Quitting the Rat Race is the American Dream

Quitting the Rat Race is the American Dream.  Over breakfast this morning, I had an interesting discussion with Bagel about entrepreneurship and working in America.  As I’ve mentioned before, Bagel is not American– she hails from Bageltopia.  And Bageltopians possess a significantly different cultural value system compared with Americans.  For Bageltopians, the prime good in respectable society –the highest one can aspire to achieve– is to work at one of the Big Three companies in the country.  I don’t know what the exact math works out to, but the Big Three in Bageltopia accounts for something like 50% of GDP, I bet.  It’d be like the Google, Facebook, Apple of Silicon Valley (or Microsoft and Amazon of Seattle; or in a previous era– the GM, Ford, Chrysler of Detroit).  Anyway, the entire corporate landscape in Bageltopia is dominated by these three companies and every year, new college graduates fall over themselves applying and trying to win prestigious admission via a very intense selection progress (a lot of standardized testing!  Scantron bubble sheets!).  While we certainly have more famous companies in America, I was telling Bagel that here in this country, in America, we much more admire and respect the small business owner or entrepreneur or artist.

Additionally, what’s really super-weird to me is that in Bageltopia, Bagel was telling me, society actually looks down on small business owners and artists. The thinking there is that the only reason one would work for themselves is only because you’re not able to find gainful employment with one of the big companies. Thus, self-employment, being an artist or small business owner, is actually a kind of scarlet letter and hot branding of failure and epic social shame of unthinkable and immeasurable magnitude. (You think I’m being hyperbolic but I’m really not! People really believe this in other parts of the world! I do not kid you!)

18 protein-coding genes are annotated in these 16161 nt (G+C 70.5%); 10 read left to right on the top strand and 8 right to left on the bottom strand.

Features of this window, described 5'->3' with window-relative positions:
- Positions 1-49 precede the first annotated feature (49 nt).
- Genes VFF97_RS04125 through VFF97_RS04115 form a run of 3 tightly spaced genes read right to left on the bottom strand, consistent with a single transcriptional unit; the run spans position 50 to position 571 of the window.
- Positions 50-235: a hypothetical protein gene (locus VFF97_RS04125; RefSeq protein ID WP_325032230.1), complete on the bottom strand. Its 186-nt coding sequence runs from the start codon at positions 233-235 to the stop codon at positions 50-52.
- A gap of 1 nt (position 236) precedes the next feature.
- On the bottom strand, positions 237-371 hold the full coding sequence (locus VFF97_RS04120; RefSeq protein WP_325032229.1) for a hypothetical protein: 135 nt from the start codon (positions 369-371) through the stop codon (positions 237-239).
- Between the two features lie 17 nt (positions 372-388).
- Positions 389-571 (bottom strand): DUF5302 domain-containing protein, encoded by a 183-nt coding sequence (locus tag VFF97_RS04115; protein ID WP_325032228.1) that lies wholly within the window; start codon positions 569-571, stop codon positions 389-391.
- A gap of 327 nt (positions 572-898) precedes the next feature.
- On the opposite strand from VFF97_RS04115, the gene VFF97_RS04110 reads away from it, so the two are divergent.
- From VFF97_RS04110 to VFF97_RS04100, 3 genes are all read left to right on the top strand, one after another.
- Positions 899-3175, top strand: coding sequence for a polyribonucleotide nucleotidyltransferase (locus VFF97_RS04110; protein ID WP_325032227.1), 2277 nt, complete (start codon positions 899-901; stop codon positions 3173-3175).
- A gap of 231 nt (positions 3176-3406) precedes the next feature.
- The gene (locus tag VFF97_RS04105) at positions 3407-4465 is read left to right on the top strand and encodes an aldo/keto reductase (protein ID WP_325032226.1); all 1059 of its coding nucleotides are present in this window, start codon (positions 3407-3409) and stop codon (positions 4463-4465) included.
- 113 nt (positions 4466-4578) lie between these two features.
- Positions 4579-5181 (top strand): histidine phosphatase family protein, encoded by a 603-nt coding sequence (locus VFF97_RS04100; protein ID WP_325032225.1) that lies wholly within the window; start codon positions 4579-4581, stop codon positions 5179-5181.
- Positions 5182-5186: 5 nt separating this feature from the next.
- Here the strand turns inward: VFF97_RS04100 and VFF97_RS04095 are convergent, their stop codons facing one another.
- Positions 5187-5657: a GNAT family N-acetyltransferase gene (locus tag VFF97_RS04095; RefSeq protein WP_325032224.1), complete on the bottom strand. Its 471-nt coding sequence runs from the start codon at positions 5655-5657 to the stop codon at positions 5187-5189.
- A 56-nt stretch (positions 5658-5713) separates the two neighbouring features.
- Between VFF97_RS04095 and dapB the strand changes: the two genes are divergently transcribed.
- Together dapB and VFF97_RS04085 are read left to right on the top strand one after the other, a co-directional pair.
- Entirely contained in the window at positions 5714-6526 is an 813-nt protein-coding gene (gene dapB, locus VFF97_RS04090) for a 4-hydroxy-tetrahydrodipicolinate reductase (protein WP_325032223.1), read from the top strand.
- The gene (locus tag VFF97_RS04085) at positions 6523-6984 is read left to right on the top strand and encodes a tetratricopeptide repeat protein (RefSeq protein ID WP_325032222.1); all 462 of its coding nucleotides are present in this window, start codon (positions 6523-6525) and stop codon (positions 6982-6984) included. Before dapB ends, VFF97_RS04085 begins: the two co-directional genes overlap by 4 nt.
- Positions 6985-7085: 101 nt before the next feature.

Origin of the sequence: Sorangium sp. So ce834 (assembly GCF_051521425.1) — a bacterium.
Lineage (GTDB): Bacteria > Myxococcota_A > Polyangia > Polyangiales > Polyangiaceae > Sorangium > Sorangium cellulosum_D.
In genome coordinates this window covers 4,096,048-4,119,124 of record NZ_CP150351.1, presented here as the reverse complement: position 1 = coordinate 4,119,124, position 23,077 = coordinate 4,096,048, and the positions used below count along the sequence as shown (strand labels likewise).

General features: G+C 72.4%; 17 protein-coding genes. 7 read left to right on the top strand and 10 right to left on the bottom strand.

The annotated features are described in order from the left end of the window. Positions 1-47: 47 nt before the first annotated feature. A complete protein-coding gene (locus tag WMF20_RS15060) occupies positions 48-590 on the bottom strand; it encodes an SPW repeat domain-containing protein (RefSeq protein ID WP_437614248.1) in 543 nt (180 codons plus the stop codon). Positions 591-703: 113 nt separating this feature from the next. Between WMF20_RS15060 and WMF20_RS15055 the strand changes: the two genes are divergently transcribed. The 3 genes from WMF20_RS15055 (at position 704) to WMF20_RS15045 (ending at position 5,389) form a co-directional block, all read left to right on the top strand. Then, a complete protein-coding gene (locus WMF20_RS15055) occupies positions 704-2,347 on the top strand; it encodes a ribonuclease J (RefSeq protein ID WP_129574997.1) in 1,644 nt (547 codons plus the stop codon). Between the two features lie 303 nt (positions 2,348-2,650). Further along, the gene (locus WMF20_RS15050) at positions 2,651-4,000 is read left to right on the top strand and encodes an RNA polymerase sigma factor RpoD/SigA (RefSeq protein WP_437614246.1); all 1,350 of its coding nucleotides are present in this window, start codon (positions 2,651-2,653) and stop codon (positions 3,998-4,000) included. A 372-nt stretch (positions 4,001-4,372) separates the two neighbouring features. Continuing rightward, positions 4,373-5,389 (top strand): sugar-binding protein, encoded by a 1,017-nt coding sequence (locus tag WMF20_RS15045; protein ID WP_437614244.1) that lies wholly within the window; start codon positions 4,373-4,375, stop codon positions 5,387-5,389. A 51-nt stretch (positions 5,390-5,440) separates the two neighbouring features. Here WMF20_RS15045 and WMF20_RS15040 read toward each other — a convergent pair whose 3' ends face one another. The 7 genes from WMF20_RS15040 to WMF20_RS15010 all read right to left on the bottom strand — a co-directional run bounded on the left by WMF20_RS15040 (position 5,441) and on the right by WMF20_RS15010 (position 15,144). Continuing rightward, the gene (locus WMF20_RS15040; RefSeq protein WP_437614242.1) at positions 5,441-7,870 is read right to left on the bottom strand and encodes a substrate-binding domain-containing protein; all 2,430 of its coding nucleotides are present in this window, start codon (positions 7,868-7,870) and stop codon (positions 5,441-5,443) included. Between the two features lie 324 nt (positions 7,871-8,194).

Obviously, this is only my opinion, but I feel in America, one of the quintessential dreams of making money is actually the opposite of joining a Big Famous Company.  Sure, there are plenty of folks who aspire for those kinda sinecures.  But even better than that is making your own company and working for yourself.  To not have to report The Man every day and punch the clock. But to be The Man.  In America, we all wish we could quit the Rat Race and escape the daily grind– not join it!  The dream is to open a small auto shop or café around the corner and be constantly raking in the moolah even if you’re not on the job!  Or write a book or Christmas song/jingle and then earn royalties on that work in perpetuity (ie. forever)You could be vacationing in Fiji or backpacking across the Andes and still have the money pouring in every month.  To Americans, I feel this is our American Dream.